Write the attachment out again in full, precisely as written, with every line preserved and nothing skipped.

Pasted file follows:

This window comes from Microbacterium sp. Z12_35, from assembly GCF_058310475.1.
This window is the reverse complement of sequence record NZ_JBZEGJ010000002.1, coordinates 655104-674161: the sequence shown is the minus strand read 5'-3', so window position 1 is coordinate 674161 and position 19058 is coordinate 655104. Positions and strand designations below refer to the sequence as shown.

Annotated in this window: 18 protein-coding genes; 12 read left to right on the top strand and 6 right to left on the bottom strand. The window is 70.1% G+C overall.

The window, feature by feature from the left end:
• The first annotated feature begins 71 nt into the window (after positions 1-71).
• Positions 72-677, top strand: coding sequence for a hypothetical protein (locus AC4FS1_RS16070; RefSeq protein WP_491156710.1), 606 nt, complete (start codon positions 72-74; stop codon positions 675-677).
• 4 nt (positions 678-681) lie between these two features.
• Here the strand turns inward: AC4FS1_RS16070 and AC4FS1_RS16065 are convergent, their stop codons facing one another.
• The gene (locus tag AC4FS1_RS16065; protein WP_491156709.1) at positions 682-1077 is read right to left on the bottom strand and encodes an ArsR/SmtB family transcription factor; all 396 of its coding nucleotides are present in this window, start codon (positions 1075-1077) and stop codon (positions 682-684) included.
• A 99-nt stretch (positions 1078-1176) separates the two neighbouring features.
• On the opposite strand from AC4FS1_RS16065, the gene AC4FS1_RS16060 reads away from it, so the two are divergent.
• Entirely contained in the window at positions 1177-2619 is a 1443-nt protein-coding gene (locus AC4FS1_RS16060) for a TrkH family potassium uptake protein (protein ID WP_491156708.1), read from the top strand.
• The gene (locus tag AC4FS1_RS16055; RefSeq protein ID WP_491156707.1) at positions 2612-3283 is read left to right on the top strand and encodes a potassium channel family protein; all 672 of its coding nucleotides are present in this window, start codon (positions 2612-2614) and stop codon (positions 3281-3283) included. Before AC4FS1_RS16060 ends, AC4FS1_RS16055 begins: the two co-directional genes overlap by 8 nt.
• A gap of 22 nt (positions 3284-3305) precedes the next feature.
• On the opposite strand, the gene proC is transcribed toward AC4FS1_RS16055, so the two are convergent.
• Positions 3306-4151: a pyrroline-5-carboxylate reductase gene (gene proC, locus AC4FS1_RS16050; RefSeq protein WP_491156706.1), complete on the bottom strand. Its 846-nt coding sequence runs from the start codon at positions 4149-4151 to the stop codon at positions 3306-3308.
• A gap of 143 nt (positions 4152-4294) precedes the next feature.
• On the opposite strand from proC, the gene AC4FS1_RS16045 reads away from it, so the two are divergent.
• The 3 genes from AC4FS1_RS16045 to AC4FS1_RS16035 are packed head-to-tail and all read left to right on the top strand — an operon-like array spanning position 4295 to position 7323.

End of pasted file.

This window comes from Microbacterium sp. Z12_35, from assembly GCF_058310475.1.
This window is the reverse complement of sequence record NZ_JBZEGJ010000002.1, coordinates 655104-674161: the sequence shown is the minus strand read 5'-3', so window position 1 is coordinate 674161 and position 19058 is coordinate 655104. Positions and strand designations below refer to the sequence as shown.

Annotated in this window: 18 protein-coding genes; 12 read left to right on the top strand and 6 right to left on the bottom strand. The window is 70.1% G+C overall.

The window, feature by feature from the left end:
• The first annotated feature begins 71 nt into the window (after positions 1-71).
• Positions 72-677, top strand: coding sequence for a hypothetical protein (locus AC4FS1_RS16070; RefSeq protein WP_491156710.1), 606 nt, complete (start codon positions 72-74; stop codon positions 675-677).
• 4 nt (positions 678-681) lie between these two features.
• Here the strand turns inward: AC4FS1_RS16070 and AC4FS1_RS16065 are convergent, their stop codons facing one another.
• The gene (locus tag AC4FS1_RS16065; protein WP_491156709.1) at positions 682-1077 is read right to left on the bottom strand and encodes an ArsR/SmtB family transcription factor; all 396 of its coding nucleotides are present in this window, start codon (positions 1075-1077) and stop codon (positions 682-684) included.
• A 99-nt stretch (positions 1078-1176) separates the two neighbouring features.
• On the opposite strand from AC4FS1_RS16065, the gene AC4FS1_RS16060 reads away from it, so the two are divergent.
• Entirely contained in the window at positions 1177-2619 is a 1443-nt protein-coding gene (locus AC4FS1_RS16060) for a TrkH family potassium uptake protein (protein ID WP_491156708.1), read from the top strand.
• The gene (locus tag AC4FS1_RS16055; RefSeq protein ID WP_491156707.1) at positions 2612-3283 is read left to right on the top strand and encodes a potassium channel family protein; all 672 of its coding nucleotides are present in this window, start codon (positions 2612-2614) and stop codon (positions 3281-3283) included. Before AC4FS1_RS16060 ends, AC4FS1_RS16055 begins: the two co-directional genes overlap by 8 nt.
• A gap of 22 nt (positions 3284-3305) precedes the next feature.
• On the opposite strand, the gene proC is transcribed toward AC4FS1_RS16055, so the two are convergent.
• Positions 3306-4151: a pyrroline-5-carboxylate reductase gene (gene proC, locus AC4FS1_RS16050; RefSeq protein WP_491156706.1), complete on the bottom strand. Its 846-nt coding sequence runs from the start codon at positions 4149-4151 to the stop codon at positions 3306-3308.
• A gap of 143 nt (positions 4152-4294) precedes the next feature.
• On the opposite strand from proC, the gene AC4FS1_RS16045 reads away from it, so the two are divergent.
• The 3 genes from AC4FS1_RS16045 to AC4FS1_RS16035 are packed head-to-tail and all read left to right on the top strand — an operon-like array spanning position 4295 to position 7323.